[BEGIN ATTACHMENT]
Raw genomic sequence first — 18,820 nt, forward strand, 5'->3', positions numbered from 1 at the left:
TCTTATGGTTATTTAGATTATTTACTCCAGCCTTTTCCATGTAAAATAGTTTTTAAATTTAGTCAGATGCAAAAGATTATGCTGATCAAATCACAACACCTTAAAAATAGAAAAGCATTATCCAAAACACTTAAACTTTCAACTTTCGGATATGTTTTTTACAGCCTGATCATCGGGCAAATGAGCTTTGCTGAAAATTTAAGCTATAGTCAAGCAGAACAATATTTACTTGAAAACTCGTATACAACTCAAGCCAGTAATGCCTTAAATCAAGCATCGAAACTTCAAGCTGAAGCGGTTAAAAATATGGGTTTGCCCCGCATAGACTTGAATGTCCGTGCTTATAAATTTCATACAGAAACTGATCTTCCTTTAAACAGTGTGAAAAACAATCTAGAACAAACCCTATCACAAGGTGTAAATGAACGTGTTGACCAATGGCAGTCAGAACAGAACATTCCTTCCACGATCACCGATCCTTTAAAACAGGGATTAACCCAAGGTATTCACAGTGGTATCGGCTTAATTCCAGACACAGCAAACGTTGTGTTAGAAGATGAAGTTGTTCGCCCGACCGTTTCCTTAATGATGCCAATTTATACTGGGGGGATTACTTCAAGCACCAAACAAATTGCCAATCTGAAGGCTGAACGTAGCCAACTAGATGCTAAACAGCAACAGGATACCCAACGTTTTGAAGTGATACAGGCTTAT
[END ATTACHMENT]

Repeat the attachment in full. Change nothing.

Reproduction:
Raw genomic sequence first — 18,820 nt, forward strand, 5'->3', positions numbered from 1 at the left:
TCTTATGGTTATTTAGATTATTTACTCCAGCCTTTTCCATGTAAAATAGTTTTTAAATTTAGTCAGATGCAAAAGATTATGCTGATCAAATCACAACACCTTAAAAATAGAAAAGCATTATCCAAAACACTTAAACTTTCAACTTTCGGATATGTTTTTTACAGCCTGATCATCGGGCAAATGAGCTTTGCTGAAAATTTAAGCTATAGTCAAGCAGAACAATATTTACTTGAAAACTCGTATACAACTCAAGCCAGTAATGCCTTAAATCAAGCATCGAAACTTCAAGCTGAAGCGGTTAAAAATATGGGTTTGCCCCGCATAGACTTGAATGTCCGTGCTTATAAATTTCATACAGAAACTGATCTTCCTTTAAACAGTGTGAAAAACAATCTAGAACAAACCCTATCACAAGGTGTAAATGAACGTGTTGACCAATGGCAGTCAGAACAGAACATTCCTTCCACGATCACCGATCCTTTAAAACAGGGATTAACCCAAGGTATTCACAGTGGTATCGGCTTAATTCCAGACACAGCAAACGTTGTGTTAGAAGATGAAGTTGTTCGCCCGACCGTTTCCTTAATGATGCCAATTTATACTGGGGGGATTACTTCAAGCACCAAACAAATTGCCAATCTGAAGGCTGAACGTAGCCAACTAGATGCTAAACAGCAACAGGATACCCAACGTTTTGAAGTGATACAGGCTTAT